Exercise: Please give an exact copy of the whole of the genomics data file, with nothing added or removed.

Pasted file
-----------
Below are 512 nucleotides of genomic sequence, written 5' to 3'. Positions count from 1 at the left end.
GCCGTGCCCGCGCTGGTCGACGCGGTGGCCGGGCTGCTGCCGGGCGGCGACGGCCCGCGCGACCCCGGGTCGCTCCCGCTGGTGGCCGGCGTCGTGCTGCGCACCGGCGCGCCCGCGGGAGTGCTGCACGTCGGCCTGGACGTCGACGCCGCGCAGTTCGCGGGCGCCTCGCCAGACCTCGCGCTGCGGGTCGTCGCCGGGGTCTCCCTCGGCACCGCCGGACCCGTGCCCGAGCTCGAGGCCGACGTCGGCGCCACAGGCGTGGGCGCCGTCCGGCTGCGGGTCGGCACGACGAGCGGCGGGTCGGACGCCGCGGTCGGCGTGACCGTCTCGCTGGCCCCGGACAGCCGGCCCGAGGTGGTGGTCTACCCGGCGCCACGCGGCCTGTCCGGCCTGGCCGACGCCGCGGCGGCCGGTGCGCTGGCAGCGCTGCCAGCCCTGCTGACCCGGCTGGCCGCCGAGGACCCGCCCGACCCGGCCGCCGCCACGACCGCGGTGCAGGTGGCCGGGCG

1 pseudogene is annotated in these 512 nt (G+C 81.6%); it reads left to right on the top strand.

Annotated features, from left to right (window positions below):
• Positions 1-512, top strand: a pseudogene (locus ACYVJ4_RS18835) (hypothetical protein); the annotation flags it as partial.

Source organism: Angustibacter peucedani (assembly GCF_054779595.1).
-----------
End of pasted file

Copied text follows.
Below are 512 nucleotides of genomic sequence, written 5' to 3'. Positions count from 1 at the left end.
GCCGTGCCCGCGCTGGTCGACGCGGTGGCCGGGCTGCTGCCGGGCGGCGACGGCCCGCGCGACCCCGGGTCGCTCCCGCTGGTGGCCGGCGTCGTGCTGCGCACCGGCGCGCCCGCGGGAGTGCTGCACGTCGGCCTGGACGTCGACGCCGCGCAGTTCGCGGGCGCCTCGCCAGACCTCGCGCTGCGGGTCGTCGCCGGGGTCTCCCTCGGCACCGCCGGACCCGTGCCCGAGCTCGAGGCCGACGTCGGCGCCACAGGCGTGGGCGCCGTCCGGCTGCGGGTCGGCACGACGAGCGGCGGGTCGGACGCCGCGGTCGGCGTGACCGTCTCGCTGGCCCCGGACAGCCGGCCCGAGGTGGTGGTCTACCCGGCGCCACGCGGCCTGTCCGGCCTGGCCGACGCCGCGGCGGCCGGTGCGCTGGCAGCGCTGCCAGCCCTGCTGACCCGGCTGGCCGCCGAGGACCCGCCCGACCCGGCCGCCGCCACGACCGCGGTGCAGGTGGCCGGGCG

1 pseudogene is annotated in these 512 nt (G+C 81.6%); it reads left to right on the top strand.

Annotated features, from left to right (window positions below):
• Positions 1-512, top strand: a pseudogene (locus ACYVJ4_RS18835) (hypothetical protein); the annotation flags it as partial.

Source organism: Angustibacter peucedani (assembly GCF_054779595.1).